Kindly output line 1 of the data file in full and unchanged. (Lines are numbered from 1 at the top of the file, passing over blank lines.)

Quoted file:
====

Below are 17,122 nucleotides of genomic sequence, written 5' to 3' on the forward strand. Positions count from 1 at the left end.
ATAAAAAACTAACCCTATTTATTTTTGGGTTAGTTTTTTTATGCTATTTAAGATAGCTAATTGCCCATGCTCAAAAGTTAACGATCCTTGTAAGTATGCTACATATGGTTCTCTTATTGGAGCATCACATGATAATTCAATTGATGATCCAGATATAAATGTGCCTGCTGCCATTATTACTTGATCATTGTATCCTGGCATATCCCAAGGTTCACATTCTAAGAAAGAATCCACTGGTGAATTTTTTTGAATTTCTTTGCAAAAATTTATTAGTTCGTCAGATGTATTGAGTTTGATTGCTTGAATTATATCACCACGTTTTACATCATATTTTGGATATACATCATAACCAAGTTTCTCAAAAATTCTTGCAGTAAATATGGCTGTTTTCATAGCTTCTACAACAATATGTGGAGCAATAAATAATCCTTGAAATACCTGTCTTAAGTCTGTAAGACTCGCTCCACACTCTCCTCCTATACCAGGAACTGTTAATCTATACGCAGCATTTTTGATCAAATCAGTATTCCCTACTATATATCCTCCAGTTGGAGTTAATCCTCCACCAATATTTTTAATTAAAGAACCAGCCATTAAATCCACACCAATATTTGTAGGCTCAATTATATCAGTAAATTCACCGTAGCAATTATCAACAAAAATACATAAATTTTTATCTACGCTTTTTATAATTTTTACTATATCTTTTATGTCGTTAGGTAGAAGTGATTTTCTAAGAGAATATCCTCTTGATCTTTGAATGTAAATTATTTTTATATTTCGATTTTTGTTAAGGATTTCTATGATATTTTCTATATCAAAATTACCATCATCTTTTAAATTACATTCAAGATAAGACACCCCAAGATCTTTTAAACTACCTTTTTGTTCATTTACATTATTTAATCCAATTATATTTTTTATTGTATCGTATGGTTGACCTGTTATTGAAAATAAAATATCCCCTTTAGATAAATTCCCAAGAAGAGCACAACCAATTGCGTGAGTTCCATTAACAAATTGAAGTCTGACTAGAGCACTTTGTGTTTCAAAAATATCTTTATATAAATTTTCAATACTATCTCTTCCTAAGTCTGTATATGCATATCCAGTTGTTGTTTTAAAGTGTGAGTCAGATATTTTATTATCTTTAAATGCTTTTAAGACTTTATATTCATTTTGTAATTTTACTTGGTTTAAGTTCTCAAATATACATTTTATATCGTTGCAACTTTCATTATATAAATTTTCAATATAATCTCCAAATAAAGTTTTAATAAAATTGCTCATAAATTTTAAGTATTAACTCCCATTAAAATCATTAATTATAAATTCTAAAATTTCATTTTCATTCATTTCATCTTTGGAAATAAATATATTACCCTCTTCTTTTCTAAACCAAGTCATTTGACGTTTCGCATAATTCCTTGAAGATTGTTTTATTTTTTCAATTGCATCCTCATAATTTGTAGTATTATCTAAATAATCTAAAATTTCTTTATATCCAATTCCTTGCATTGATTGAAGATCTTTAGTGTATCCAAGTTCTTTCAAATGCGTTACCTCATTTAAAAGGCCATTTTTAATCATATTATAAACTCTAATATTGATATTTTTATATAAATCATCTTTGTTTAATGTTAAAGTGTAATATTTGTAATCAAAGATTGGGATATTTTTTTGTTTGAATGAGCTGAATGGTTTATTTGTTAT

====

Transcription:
Below are 17,122 nucleotides of genomic sequence, written 5' to 3' on the forward strand. Positions count from 1 at the left end.